7th Cavalry

Nicholas Chennault ~ February 20, 2014

Seventh Cavalry—Randolph Scott, Barbara Hale, Jay C. Flippen, Denver Pyle, Harry Carey, Jr., Michael Pate (1956; Dir:  Joseph E. Lewis)


The producer on the credits is Harry Joe Brown, Randolph Scott’s partner in Ranown, the production company that produced most of Budd Beotticher’s westerns with Randolph Scott.  And this appears to be a Scott-Brown production.

It’s not as good as the best Boetticher stuff.  This cavalry movie stars Scott as Captain Tom Benson, first seen approaching Fort Abraham Lincoln in Dakota Territory with his fiancée Martha Kellogg (Barbara Hale) to find nobody there.  The 7th Cavalry, which had been based there, has now been mostly destroyed by the Sioux-Cheyenne allies at the Little Bighorn, and the few survivors straggle in as Benson watches.  The survivors and others blame Benson for cowardice, not realizing or not believing that Custer ordered him to go get his bride.  That includes her father, General Kellogg, who never liked Benson anyway and is at Fort Lincoln conducting hearings on what happened.


Benson (Randolph Scott) and fiancee (Barbara Hale) are distressed to find nobody holding the fort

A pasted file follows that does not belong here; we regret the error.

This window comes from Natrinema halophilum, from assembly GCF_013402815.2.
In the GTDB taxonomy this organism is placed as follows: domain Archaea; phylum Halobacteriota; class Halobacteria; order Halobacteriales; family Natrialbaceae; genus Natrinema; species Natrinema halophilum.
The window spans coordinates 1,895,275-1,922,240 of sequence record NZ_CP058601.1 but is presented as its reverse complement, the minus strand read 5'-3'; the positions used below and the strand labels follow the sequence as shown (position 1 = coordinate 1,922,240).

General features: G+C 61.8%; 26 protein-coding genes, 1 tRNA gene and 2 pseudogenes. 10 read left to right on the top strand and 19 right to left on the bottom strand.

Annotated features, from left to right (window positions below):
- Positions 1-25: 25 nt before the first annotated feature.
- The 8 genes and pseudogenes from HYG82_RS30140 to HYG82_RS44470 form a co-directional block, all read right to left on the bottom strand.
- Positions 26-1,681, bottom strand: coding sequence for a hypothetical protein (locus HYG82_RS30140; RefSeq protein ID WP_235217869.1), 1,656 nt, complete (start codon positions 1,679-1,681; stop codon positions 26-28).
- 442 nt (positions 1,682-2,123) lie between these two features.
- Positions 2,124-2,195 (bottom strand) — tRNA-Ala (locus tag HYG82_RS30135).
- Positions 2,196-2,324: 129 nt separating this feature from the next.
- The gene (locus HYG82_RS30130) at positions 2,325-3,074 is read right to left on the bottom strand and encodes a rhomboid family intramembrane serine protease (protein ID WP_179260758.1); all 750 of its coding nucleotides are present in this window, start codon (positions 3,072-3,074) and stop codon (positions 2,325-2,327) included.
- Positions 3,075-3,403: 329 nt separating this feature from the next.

Benson, a former gambler and faro dealer, was close friends with Custer and resists versions of the events that would impute bad judgment to Custer.  With his military career and his marriage in question now, Benson leads a detail of prisoners from the guardhouse on a mission to retrieve the bodies of the officers.  It’s dangerous because the Sioux hold the ground and now believe it to hold big medicine for them.  Benson has fights on his hands with a couple of his men, and insubordination from others.

They make it to the battlefield site and begin to collect remains.  The Sioux appear and make it clear that they do not intend for Custer’s remains to be taken, and they surround the small detail.  Cpl. Morrison (Harry Carey, Jr.) rides into Fort Lincoln and talks to Martha, telling her he was standing beside Custer when he ordered Benson to retrieve her instead of going to Little Bighorn.  He then rides out after Benson’s detail, riding Custer’s second horse, Dandy.


Almost to the battlefield, Morrison is shot off his horse by an Indian.  Riderless, Dandy makes his way to Benson’s beleaguered body collection detail.  The bugler sounds charge, and Dandy charges in.  The Sioux recognize Custer’s horse and take that as a sign that the detail is to be allowed to depart.  Apparently Morrison’s news about Custer’s order has changed Gen. Kellogg’s view of Benson, and everything is fine now back at the fort.

This takes the old school view of Custer as a gallant soldier.  Within ten or fifteen years, the revisionist view of Custer as a foolhardy glory hound would be more common, fueled in part by disillusionment with the Vietnam-era military.  Randolph Scott is fine, with excellent military bearing, although he seems a bit old for Barbara Hale, since he was nearing 60.  She is also fine, although there is nothing remarkable in her part.  The movie is short, at around 75 minutes, which doesn’t give enough time to answer all the questions that arise in the course of the story.  Based on a short story by Glendon Swarthout.  In color.


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